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Hell and high water with relentless rain in north-east

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Relentless rain caused chaos across the north-east yesterday as roads, towns and villages across the region were hit by more flooding.

People in Aberdeen and Aberdeenshire endured another day of incessant downpours.

Several major routes were closed as the rivers Don, Dee, Ury and Deveron all burst their banks.

The Scottish Environment Protection Agency (Sepa) issued flood alerts for Inverurie, Kintore, Kemnay, Stonehaven, Aboyne, Marykirk, Aberdeen, Ballater, Turriff and Milltown and The Meadows at Huntly.

A bus trapped by the floods on Stoneywood Road in Dyce. Pictures by Kenny Elrick
A bus trapped by the floods on Stoneywood Road in Dyce. Pictures by Kenny Elrick
Fire crews rescue people from a bus left stranded in the floods earlier today on Stoneywood Road in Dyce. Picture by Kenny Elrick
Fire crews rescue people from a bus left stranded in the floods earlier today on Stoneywood Road in Dyce. Picture by Kenny Elrick

Meanwhile, a Met Office amber warning – in force all day yesterday – will stay remain in place until at least 8am today, with a “heavy and prolonged” downpour forecast.

About an inch of rain is expected to fall across Grampian – turning to snow on higher ground.

Yesterday, the River Don reached its highest level on record and among the worst hit communities were those on its banks, at Port Elphinstone, near Inverurie, and Kintore.

Further up Donside, in Alford, the streets were swamped with water, and the River Deveron also burst its banks in Huntly, causing the Meadows Care Home to be evacuated.

In Aboyne, there was a risk of flooding to low-lying properties with the Dee expected to peak before midnight last night.

Rest centres were set up across the region, including at Mackie and Inverurie academies and Kintore Community Hall.

Elsewhere, the normally scenic Bridge of Feugh at the south of Banchory was closed due to “safety concerns” and in Stonehaven the Carron Water’s flood gates were shut amid fears it would burst its banks.

In Aberdeen, residents of Grandholm Village, on the banks of the Don, were put on standby to evacuate, with a rest centre set up for locals in Bridge of Don Academy. Alternative accommodation was found for those living in Woodside, Persley and Grandholm care homes at Rosehill Day Centre.

Meanwhile, a driver and his passenger had to be rescued last night after a bus became stranded at Stoneywood Road in Dyce when he tried to drive through a flooded area under a railway bridge.

Fire crews, using a small boat, rescued the pair from the rising water.

Also in Dyce, 24 coastguards helped residents battle against the floods.

Police warned motorists to exercise caution as rivers and burns overflowed, while pockets of water collecting in fields overflowed on to carriageways.

The atmosphere in Ballater – which endured the worst of the flooding during Storm Frank last week with hundreds evacuated – was one of both tension and resilience.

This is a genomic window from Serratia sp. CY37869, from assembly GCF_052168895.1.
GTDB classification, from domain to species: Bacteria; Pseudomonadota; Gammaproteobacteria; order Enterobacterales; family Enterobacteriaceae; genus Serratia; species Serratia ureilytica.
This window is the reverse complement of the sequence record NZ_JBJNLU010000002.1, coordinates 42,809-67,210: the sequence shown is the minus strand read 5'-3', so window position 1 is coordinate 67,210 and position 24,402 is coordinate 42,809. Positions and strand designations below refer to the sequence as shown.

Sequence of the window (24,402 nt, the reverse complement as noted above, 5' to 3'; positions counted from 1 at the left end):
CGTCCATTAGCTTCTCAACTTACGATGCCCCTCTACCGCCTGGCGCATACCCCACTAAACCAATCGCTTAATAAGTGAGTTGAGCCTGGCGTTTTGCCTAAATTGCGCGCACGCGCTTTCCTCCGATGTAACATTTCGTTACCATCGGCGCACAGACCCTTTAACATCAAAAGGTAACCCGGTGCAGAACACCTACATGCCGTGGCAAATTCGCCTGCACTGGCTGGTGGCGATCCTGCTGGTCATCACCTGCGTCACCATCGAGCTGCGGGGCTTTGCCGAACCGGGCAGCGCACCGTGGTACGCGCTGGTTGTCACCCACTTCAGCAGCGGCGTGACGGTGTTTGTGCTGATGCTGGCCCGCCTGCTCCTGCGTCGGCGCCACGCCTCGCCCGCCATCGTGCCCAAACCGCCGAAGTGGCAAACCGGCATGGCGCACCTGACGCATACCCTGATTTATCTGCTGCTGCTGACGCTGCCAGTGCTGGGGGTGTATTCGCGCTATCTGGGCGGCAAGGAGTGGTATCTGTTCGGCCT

Firefighters were called to the village’s Bridge Square to pump water away from propertiesinto the River Dee yesterday afternoon, and did the same at the Bridge of Gairn.

Locals were still clearing out their homes in the Ballater rain as they waited to see if the roaring River Dee, slowly rising, would once again overflow into their homes.

Distiller Ian Halliday’s house was engulfed by water as his partner, Sandra Cooper, watched on helplessly in the upper floor with her grandson, Max. They had to be helped from their home by mountain rescuers in a dinghy as the couple became grandparents once again to baby Ellie.Ballater-clear-up-3

Heavy bags left near the golf course. Picture by Jim Irvine
Heavy bags left near the golf course. Picture by Jim Irvine

Flooding in Ballater. The caravan park. Picture by Jim Irvine 7-1-16 Ballater Hosue 3

Mr Halliday, 51, said the further flood warnings could not make things any worse for them.

He added: “It is an absolute disaster. Another flood warning, it is not going to make these houses any worse anyway because the total ground floor in every house here is destroyed, we’ve lost everything.

“Insurers tell us we could be out of our house for eight months to a year.

“We’ve lost all concept of time, people are phoning in to arrange coming to the house and I keep saying ‘what day is it?’

“It is still the 30th as far as I am concerned, there hasn’t been any new year.”

It emerged yesterday that both the Cambus O’ May and newly-rebuilt Polhollick footbridges near the town would have to be replaced by Aberdeenshire Council.

Aboyne, Upper Deeside and Donside councillor, Geva Blackett, said the crossings “will both need to be replaced rather than repaired”.

She added: “It is just chaos. The one thing that has come out of this is how brilliant people are, there is a community spirit.”

She said a “temporary solution” will soon be in place at the A93 Ballater to Braemar road near Micras, part of which collapsed. The Invercauld Bridge on the A93 should also be repaired in two weeks’ time.

Richard Watts, chairman of the Ballater Business Association, said: “We will come through, everyone is determined to get back.”

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